FAI farms is a 1200 acre estate, located just outside Oxford, farming beef, sheep and laying hens. Two years ago they achieved a grain-free status in the ruminants with all livestock finished on grass or fodder grown on-farm. It was converted to an organic system in 2000, although an increasing focus on the health of the soil led the team to start farming regeneratively in the last 12 months.
Applying GWP* to GHG emissions at FAI results in a reduction in their footprint of 76%. Rather than a ‘get out of jail free’ card, it allows them to focus on reducing the emissions of long atmospheric lifespan gases - carbon dioxide and nitrous oxide.
At FAI, carbon dioxide emissions were already low due to their organic system, with low feed inputs and no use of chemical pesticides or nitrogen fertilisers. However, a transition to 100% pasture fed has meant removing the emissions associated with bought-in feed (land use change, fertilisers, fuel for processing and transport). What’s more, adopting regenerative agriculture is delivering many other gains for the environment, by ‘building a house’ for soil biology and increasing organic matter.
There is no prescription on how to farm in a regenerative manner. However most definitions focus around a number of key things:
- Soil regeneration
- Water cycling
- Mineral cycling
- Nutrient cycles
- Climate resilience
- Farmer resilience
- Producing food
Regenerative agriculture involves a mindset shift for everyone on the farm. It starts by understanding successional state, looking at what grows and understanding what nature is trying to do. Thistles, for example, are low on the successional ladder of regeneration, and are nature's way of covering bare soil, coincidentally having deep tap roots to break through compaction.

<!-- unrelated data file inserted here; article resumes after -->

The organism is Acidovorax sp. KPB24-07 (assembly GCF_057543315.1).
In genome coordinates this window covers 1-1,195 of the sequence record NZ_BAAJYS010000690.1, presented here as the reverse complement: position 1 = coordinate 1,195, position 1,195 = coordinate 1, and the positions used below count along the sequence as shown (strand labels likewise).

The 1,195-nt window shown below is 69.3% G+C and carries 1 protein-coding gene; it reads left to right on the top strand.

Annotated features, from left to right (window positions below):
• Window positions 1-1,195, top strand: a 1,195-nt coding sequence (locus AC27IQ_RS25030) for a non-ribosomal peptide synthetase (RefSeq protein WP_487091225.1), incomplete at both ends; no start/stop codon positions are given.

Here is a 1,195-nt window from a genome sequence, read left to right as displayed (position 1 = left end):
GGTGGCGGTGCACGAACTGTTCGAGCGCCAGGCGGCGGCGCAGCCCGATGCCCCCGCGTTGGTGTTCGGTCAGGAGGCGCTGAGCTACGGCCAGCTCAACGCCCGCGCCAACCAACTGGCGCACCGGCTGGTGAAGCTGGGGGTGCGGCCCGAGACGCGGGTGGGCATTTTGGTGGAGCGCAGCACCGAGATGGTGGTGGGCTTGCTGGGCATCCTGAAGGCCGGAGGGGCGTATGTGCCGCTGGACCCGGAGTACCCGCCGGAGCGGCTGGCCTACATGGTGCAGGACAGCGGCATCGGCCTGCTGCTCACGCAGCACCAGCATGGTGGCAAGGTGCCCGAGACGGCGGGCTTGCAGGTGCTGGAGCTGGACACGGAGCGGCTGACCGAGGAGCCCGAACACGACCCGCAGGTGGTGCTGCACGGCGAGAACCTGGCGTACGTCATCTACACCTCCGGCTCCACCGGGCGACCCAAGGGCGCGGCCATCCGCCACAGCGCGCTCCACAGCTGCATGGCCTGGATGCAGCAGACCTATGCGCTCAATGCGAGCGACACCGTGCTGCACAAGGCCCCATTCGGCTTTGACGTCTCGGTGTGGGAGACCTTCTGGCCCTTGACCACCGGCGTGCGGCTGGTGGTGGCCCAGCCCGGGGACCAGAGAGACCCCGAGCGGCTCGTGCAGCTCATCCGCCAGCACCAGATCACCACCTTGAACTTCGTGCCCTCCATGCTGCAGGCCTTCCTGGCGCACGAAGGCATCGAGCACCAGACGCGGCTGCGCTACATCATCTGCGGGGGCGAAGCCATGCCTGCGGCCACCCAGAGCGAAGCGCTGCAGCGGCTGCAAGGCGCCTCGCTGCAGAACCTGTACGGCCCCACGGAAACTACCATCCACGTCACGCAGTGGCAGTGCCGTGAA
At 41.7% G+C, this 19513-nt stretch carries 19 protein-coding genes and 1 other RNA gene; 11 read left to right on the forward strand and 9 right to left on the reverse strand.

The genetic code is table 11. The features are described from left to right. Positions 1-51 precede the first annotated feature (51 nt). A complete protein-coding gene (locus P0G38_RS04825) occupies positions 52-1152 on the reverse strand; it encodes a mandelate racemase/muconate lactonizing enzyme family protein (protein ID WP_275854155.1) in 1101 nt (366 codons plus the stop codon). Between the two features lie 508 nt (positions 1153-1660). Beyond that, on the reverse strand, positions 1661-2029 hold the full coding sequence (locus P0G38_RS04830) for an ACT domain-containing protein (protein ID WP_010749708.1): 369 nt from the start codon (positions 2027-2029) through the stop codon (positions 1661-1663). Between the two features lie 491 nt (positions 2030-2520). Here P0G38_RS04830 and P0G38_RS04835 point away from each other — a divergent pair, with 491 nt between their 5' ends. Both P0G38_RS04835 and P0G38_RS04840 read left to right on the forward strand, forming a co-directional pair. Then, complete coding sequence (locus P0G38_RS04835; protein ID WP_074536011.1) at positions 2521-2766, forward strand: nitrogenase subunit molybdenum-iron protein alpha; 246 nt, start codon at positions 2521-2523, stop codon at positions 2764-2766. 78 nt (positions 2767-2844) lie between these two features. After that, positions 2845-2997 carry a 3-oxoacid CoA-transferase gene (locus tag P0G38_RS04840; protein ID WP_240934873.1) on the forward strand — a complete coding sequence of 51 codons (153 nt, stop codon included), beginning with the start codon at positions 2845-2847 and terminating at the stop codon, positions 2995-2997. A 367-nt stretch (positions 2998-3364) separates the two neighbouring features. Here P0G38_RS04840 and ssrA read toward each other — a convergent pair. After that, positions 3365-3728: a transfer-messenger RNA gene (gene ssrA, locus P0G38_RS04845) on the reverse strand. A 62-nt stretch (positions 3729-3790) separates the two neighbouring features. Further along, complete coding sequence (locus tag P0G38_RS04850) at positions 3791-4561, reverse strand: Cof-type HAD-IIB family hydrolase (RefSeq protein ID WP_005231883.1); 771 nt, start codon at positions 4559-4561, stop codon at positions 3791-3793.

Fields are rested between 2-6 months and around 50% of the grass is left behind. This remaining grass is not wasted, but breaks down to create and re-build the soil. To allow these longer rests, animals are kept in large, high impact groups using electric fences, moving every 24/36 hours around the farm. Each field must be treated differently, understanding where on the successional state it sits and understanding what needs to be achieved.
Figure 3: Changes being made at FAI farms
For the soil to be considered healthy we are advised to have 13 species of plants growing, with the interactions of these in the soil web unlocking minerals and allowing plants to become more deeply rooted. There is often criticism of large arable monocultures, however much of our grassland is also a monoculture, either rye grass alone or mixed with clover. Rye grass is not a plant native to the UK and our soil biology is not designed to host it.
This was another brilliant webinar from Vet Sustain, connecting the science, context and practical application of GWP*. Accurately reporting GHG emissions from ruminant methane in terms of warming impact has to be the first key step in understanding where the industry needs to move over the coming years. From there we need to see a more holistic approach to climate change mitigation, ecosystem restoration and wholesome food production.
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Thank you to our three speakers for their time and contributions to this event.
Steinfeld, H. et al. (2006) Livestock’s Long Shadow. FAO, Rome. p 112.